Just a minor point to add to Daniel Larison’s typically sensible post about the folly of issuing empty threats over Ukraine.

I hope that everyone agrees that bluffing is dangerous, because a bluff can be called and, if it is, the bluffer must either make good on the bluff – which, presumably, is very strongly counter to his interest, else he wouldn’t be bluffing but making threats in earnest – or suffer exposure as someone whose threats are not to be taken seriously. If we say, “don’t cross this line in the sand or else” and the person we are threatening crosses it, and we do nothing, then he’ll be that much less inclined to pay any attention when we draw such lines in future sands. (Note: I’m not arguing that our credibility is some unitary factor independent of the characteristics of individual conflicts; other actors in the system can presumably make rational estimates of where our “real” interests lie. Nonetheless, it isn’t a good thing to get a reputation for making empty threats.)

On the other hand, bluffing is a useful tool because, as in poker, it enables you to “play” a somewhat stronger hand than the one you actually have. If there is some uncertainty about whether a threat is a bluff or not, the threat may be accepted as real, and you gain the benefit of the threat at a lower cost than it would take to accumulate the cards necessary to make it good. Moreover, the acceptance of the bluff as true itself sends a signal to other potential opponents: our last opponent backed down in the face of our threats. He thought we were serious. Maybe you should, too?

Looked at this way, there’s a case for judicious bluffing – that is to say, as a matter of calculated risk. If I bluff, my opponent may call – but he may treat the bluff as serious, and back off, and if he does so then the “power” of my declared threats has been enhanced. In other words, there’s a risk of loss, but also a risk of gain. If the action we’re trying to deter is sufficiently damaging, it becomes relatively easy to make the case for bluffing – because a successful bluff deters the action and also enhances one’s credibility, while a failed bluff only results in a loss of credibility; the negative action would presumably happen anyway if the bluff hadn’t been made in the first place.

A bit of simple math might be helpful to explain this point of view. Assume, for simplicity’s sake, that the loss or gain to credibility (“c”) is symmetric – we gain just as much from a successful bluff as we lose from a bluff being called – and that the opponent’s action (“a”) is certain if either the bluff is called or no threat is made. We’ll use P(s) to represent the probability of the bluff’s success. In that case, you get the following:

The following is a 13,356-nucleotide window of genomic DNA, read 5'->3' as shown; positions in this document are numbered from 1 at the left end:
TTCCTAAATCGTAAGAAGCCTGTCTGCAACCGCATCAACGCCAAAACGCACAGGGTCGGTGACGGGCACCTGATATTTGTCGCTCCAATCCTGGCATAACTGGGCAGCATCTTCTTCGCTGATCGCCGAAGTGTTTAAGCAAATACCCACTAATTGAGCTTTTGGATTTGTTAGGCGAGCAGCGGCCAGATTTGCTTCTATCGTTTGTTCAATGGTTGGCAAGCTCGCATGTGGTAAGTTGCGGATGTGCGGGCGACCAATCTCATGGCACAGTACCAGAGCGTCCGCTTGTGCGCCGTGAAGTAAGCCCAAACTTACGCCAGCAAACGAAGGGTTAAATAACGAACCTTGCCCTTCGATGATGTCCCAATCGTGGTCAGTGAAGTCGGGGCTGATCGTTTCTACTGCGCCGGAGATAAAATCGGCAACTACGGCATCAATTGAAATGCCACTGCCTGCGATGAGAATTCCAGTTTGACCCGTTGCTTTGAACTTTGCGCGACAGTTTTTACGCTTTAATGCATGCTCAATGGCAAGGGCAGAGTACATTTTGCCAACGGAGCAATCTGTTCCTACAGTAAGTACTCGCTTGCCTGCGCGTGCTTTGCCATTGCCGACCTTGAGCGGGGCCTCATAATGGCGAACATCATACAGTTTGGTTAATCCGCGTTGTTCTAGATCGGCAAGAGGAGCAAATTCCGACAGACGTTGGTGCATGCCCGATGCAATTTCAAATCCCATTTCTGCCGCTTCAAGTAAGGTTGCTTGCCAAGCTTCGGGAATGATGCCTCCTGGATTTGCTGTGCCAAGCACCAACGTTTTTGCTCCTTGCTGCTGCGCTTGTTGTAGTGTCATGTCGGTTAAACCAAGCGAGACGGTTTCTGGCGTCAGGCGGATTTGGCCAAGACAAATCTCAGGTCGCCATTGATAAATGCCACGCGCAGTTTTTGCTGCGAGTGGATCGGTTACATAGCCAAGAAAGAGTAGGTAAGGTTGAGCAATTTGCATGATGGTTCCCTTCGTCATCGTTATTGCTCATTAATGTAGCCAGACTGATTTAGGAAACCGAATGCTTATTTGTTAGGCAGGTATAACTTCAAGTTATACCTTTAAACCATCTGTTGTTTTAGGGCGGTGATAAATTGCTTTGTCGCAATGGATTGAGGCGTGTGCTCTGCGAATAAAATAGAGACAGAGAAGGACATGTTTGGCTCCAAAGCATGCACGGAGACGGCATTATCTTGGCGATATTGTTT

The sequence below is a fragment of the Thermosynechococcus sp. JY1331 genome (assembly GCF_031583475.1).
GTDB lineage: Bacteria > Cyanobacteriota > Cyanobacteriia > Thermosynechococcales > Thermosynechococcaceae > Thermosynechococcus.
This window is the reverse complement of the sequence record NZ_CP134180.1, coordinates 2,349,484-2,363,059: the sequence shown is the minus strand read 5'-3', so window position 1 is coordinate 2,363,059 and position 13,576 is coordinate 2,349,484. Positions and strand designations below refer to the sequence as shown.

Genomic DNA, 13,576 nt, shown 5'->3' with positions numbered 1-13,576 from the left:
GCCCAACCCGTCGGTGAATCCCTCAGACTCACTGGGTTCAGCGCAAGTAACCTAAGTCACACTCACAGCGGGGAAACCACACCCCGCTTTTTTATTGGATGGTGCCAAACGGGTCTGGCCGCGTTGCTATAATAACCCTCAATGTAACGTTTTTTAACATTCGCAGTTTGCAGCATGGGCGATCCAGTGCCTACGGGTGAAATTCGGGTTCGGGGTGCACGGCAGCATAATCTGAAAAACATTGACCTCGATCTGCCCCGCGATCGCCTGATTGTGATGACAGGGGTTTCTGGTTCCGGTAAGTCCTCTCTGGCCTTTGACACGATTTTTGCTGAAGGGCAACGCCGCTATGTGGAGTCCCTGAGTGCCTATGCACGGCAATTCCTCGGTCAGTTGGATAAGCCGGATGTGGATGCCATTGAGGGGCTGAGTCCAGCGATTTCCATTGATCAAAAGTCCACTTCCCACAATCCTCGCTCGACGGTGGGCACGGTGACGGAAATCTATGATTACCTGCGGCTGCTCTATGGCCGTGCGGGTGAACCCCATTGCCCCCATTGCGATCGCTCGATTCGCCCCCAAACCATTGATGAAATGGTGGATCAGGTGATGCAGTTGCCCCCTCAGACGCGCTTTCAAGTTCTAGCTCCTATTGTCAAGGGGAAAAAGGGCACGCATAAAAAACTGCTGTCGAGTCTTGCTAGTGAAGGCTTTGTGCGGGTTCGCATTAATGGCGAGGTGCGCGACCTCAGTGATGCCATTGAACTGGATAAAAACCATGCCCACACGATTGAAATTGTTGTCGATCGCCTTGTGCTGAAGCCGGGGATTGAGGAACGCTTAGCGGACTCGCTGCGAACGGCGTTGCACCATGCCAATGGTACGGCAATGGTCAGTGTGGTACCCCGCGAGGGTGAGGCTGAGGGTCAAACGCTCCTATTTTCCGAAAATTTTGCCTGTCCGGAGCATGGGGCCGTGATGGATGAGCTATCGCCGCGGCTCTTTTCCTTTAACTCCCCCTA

No bluff: cost = a (opponent takes the action)
Bluff called: cost = a+c (opponent takes the action *plus* we lose credibility)
Bluff successful: cost = -c (i.e. we gain credibility because our opponent backed down)
Total cost of bluffing = P(s)*(-c) + (1-P(s))*(a+c) = a+c-P(s)*a-2*P(s)*c

Since the cost of not bluffing is “a,” to compare bluffing to not bluffer we subtract “a” from both sides. Result: bluffing makes sense if c is less than the sum P(s)*a+2P(s)*c.

That looks like a pretty big number relative to c. To illustrate, take the following example: c is twice as large as a – i.e., the cost to credibility of a failed bluff is twice as large as the cost of the action we’re trying to deter in the first place – and the probability of success is only 50%. Should you bluff?

No bluff: cost = 1
Bluff called: cost = 3
Bluff successful: gain = 2
Total cost of bluffing = 50% * 3 – 50% * 2 = 1.5-1.0 = 0.5

Your indifference point in this ridiculously simplified analysis would be a 40% chance of success. In other words, this analysis leads to the conclusion that you should bluff in circumstances where the bluff is 50% more likely to fail than to succeed, and where the total cost of a failed bluff is three times as large as the cost of never making a threat.

You can see how someone might rationally conclude that bluffing is a pretty good strategy, in a lot more cases than you might initially suspect. Indeed, notwithstanding the many excellent points in Paul Pillar’s refresher course in Cold War deterrence, he gives the inaccurate impression that America was did not do a lot of bluffing in that multi-decade standoff. Whereas, in fact, there is considerable question whether America’s core deterrent ever was truly credible, in the sense that it was never clearly rational to actually escalate to a nuclear exchange for the sake of Western Europe or Japan, and yet America threatened first use of nuclear weapons in response to a conventional Soviet assault.